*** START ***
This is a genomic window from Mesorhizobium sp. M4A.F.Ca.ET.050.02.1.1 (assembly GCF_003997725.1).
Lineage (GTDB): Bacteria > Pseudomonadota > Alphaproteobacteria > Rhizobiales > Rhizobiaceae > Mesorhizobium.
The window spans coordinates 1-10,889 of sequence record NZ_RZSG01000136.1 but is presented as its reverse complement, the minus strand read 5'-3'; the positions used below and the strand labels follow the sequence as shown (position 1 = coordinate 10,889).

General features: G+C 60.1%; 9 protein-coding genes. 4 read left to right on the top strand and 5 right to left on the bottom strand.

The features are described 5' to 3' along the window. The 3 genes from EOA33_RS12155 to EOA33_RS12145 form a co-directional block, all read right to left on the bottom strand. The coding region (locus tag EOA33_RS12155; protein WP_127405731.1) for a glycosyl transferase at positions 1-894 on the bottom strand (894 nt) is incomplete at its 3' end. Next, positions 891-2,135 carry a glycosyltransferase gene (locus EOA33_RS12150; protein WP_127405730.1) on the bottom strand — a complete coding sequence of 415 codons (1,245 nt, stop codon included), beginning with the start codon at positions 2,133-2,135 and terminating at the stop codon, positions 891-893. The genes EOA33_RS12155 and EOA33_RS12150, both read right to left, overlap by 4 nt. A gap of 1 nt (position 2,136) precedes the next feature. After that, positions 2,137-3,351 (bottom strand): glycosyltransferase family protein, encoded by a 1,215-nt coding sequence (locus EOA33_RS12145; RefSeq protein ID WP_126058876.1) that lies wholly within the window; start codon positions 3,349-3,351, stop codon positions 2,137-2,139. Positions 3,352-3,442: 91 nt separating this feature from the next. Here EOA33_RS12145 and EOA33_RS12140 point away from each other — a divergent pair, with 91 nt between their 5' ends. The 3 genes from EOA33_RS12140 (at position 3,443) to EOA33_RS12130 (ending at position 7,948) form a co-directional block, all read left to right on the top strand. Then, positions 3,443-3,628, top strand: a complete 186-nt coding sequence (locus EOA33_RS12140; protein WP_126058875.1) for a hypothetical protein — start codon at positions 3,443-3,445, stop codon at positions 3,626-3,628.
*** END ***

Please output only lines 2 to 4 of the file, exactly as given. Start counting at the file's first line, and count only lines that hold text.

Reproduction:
Lineage (GTDB): Bacteria > Pseudomonadota > Alphaproteobacteria > Rhizobiales > Rhizobiaceae > Mesorhizobium.
The window spans coordinates 1-10,889 of sequence record NZ_RZSG01000136.1 but is presented as its reverse complement, the minus strand read 5'-3'; the positions used below and the strand labels follow the sequence as shown (position 1 = coordinate 10,889).

General features: G+C 60.1%; 9 protein-coding genes. 4 read left to right on the top strand and 5 right to left on the bottom strand.